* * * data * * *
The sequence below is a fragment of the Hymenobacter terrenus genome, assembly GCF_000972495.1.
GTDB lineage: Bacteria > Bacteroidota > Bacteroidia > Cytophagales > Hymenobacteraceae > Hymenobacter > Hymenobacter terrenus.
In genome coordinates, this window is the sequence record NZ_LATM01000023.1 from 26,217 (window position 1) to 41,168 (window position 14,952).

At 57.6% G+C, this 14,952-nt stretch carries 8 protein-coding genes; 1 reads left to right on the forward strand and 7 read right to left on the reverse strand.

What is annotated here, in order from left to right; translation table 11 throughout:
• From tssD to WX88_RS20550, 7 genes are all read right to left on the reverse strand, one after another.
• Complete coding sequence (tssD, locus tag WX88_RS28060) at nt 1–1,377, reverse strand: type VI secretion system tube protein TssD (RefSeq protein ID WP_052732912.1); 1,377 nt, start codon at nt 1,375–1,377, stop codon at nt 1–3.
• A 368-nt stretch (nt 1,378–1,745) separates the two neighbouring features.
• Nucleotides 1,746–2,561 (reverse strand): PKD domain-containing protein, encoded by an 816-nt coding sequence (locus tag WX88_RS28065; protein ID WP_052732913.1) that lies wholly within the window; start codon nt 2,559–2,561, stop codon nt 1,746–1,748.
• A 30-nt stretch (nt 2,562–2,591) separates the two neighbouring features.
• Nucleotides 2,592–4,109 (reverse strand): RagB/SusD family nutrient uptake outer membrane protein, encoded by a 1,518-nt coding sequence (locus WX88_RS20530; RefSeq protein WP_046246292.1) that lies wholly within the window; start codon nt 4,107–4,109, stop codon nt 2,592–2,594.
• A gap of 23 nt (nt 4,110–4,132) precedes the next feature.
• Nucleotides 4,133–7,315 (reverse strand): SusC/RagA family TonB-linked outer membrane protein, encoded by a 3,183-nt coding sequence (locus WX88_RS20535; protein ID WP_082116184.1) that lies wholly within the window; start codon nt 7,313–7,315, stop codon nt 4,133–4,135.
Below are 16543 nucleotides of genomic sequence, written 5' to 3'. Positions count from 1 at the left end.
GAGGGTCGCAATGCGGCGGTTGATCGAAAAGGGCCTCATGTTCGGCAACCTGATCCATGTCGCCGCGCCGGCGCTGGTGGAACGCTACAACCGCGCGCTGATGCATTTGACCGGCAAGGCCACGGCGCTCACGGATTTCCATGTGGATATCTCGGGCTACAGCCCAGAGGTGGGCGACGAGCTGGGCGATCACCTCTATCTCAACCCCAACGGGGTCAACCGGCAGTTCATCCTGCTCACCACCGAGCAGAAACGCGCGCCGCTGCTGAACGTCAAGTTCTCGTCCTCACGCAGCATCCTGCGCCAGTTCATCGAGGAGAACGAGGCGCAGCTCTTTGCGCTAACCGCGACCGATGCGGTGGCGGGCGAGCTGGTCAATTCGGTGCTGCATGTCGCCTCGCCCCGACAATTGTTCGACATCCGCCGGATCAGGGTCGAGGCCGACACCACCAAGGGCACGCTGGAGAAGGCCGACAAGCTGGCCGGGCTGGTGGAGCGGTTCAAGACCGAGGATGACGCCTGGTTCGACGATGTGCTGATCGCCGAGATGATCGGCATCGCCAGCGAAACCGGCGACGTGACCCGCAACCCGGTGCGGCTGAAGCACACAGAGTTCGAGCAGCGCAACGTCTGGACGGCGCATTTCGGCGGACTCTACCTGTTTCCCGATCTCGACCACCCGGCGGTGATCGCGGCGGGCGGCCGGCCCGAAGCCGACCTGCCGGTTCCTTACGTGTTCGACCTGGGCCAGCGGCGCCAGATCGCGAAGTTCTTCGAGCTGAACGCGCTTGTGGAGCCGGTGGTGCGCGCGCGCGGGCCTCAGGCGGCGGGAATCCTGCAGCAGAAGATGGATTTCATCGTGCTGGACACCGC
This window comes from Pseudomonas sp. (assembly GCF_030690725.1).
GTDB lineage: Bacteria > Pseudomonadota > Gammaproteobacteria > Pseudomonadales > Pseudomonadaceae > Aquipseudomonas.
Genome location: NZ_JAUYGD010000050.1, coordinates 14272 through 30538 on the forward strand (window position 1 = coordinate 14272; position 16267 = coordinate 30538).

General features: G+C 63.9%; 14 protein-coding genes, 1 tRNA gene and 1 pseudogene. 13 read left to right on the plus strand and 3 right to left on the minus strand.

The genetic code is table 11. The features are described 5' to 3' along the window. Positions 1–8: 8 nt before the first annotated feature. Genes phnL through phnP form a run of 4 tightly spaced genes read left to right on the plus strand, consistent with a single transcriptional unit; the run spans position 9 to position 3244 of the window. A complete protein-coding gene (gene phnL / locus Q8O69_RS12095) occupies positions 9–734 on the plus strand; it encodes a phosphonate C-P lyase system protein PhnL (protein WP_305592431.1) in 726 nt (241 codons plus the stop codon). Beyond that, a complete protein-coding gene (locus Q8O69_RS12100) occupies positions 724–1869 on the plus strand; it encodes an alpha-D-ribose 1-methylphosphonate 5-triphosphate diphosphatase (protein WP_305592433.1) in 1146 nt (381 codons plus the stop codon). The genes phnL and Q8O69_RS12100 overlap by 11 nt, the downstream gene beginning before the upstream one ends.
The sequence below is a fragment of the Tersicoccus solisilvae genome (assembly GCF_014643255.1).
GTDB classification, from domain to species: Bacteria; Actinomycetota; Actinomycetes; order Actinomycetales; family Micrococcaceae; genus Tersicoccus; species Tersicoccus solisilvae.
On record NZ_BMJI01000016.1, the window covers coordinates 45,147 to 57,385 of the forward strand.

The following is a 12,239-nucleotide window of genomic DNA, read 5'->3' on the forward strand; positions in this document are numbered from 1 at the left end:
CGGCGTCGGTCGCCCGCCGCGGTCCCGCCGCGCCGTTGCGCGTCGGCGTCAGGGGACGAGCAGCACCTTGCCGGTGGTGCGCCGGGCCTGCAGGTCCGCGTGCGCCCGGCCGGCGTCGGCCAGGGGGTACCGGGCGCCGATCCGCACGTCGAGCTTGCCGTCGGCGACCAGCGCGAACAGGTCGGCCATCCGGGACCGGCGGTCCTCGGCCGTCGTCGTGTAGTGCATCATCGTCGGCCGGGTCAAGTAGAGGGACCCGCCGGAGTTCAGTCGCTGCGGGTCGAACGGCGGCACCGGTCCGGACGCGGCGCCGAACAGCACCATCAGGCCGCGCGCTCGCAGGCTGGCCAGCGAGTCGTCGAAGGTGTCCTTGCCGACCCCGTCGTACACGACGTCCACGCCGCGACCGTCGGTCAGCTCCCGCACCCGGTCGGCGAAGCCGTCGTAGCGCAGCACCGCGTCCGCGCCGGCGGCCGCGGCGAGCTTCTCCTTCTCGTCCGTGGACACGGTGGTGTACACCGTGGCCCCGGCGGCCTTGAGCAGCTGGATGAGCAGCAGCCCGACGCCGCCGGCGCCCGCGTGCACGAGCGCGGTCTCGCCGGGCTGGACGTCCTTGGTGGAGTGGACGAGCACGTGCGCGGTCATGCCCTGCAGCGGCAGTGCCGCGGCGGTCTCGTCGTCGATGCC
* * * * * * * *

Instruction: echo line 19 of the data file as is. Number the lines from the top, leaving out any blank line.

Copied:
General features: G+C 63.9%; 14 protein-coding genes, 1 tRNA gene and 1 pseudogene. 13 read left to right on the plus strand and 3 right to left on the minus strand.